When I got into this thing called blogging six months ago, I quickly realized that the best thing I had going for me was an experienced mentor who was willing to tolerate my inane questions
I knew absolutely nothing. And I had a million questions. The first of which was, how do I grow my new website?
One of the first things he told me with regard to growing my new baby blog was that if I wrote it well enough, other bloggers might invite me to appear on their sites as a guest blogger. And that of all the strategies for attracting readers and new subscribers, this would be the most productive.
Having tried all the strategies by now, I have to conclude he was right.
A Comment on Commenting
I’d done my share of commenting on other sites – the blue collar growth strategy of blogging – and it works to some slow extent if you offer edgy and value-adding content.
Here’s what I didn’t expect, though, based on his prognostications. My inbox wasn’t exactly deluged with invitations to post articles on the sites of others. Only one, actually, and from one of the biggest writing sites on the internet.
Made my mentor look like a genius.
But the others – and there have been well over 30 guest appearances thus far, a pace of well over one per week – I had to make happen on my own.
Scoring a guest gig is like selling a magazine article.
First you write a query letter, you submit samples (that’s easy in our game, we simply provide our URL), you pitch an interesting angle for content their readers will appreciate, and you take your chances.
Having sold a big fat bundle articles in my day, I knew how to play that game.
Very quickly, though, I realized how different things are here in Blogland. Because while magazines aren’t really interested at all in who you are, those who host guest posts actually care about that stuff.
Why? Because the central theme of blogging is community. Hosting site owners are as interested in you as they are in what you’d like to write about. Provided, of course, it delivers value to their readers.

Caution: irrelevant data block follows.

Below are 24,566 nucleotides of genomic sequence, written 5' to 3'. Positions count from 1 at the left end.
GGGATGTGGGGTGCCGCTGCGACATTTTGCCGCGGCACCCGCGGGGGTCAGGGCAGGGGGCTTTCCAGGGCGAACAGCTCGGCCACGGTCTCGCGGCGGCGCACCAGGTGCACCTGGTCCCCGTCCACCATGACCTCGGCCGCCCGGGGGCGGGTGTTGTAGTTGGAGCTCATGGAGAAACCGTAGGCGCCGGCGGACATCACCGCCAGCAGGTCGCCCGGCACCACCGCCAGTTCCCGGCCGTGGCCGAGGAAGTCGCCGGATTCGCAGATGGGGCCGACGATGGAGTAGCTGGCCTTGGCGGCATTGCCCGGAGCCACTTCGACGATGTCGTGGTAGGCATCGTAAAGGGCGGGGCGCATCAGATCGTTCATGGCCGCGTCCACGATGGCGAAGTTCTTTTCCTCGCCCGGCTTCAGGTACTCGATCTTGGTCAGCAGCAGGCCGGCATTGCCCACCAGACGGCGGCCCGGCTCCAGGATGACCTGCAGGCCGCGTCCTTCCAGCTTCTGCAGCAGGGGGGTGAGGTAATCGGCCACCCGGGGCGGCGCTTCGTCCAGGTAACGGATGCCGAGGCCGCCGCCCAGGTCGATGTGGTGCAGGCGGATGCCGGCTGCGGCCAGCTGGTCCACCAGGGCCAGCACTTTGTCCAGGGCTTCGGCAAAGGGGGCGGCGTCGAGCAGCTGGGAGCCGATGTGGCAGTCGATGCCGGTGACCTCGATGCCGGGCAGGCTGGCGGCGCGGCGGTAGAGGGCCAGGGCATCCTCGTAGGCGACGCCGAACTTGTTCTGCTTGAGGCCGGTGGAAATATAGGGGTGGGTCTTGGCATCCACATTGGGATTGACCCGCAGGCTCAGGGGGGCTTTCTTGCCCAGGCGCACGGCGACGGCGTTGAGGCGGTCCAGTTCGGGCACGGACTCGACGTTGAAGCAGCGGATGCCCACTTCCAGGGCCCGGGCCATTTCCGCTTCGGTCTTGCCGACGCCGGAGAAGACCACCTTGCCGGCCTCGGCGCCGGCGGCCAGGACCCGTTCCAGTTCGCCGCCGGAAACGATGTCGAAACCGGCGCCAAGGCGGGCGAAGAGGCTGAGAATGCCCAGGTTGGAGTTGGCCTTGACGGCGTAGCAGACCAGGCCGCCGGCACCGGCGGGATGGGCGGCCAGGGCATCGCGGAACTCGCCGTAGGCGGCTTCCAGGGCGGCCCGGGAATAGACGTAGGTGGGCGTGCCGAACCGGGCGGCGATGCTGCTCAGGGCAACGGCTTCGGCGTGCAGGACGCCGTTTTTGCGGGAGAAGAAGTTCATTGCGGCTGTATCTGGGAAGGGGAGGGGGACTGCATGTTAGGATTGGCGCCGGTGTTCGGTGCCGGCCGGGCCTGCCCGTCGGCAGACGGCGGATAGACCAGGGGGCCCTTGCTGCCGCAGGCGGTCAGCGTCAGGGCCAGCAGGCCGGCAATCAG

The Central Strategy of Guest Blogging
Here’s the most empowering thing I’ve learned about guest posting thus far.
Don’t be afraid to write a core article about the most fundamental essence of your blogging brand.
A guest blog is like being introduced to an auditorium full of people who accept you because the host has already endorsed you. This is your chance – perhaps your only chance – to make an impression.
So do you talk about what your host is up to, or what you’re up to?
The answer might surprise you.
The best strategy – one that serves you and your host – is to deliver your core message, rather than trying to shape content that seems to fit with the host’s brand, or worse, is something anybody could put out there.
How To Be Somebody
The objective is to evolve from nobody to somebody, without going anywhere near being perceived as just anybody.
I recently had a post on Problogger.net, thanks in no small part to mentioning the host by name right here on Bloggingtips.com, prompting the fellow who runs that site to get in touch and throw open the door.
So did I write about what Darren is doing there? Not exactly. He didn’t need me – and didn’t ask me – for that purpose.
Instead, I wrote about my thing, which is called The Six Core Competencies of Successful Storytelling, a developmental model for fiction writers.
Why would Darren allow me on his site for that?
Because I found a way to make it relevant to his readers. And in doing so, presented a clear picture of what my site is all about.
That’s the secret to successful guest blogging. Don’t try to become your host, remain true to yourself and your brand and write about that.
If you can show how your core message adapts to and benefits the host’s readers, they’ll not only accept your self-invited guest post, they’ll have you back.
Larry Brooks is the creator of Storyfix.com, an instructional website for novelists and screenwriters. He is the author of Story Structure – Demystified, which is one of two ebooks on writing available through his site.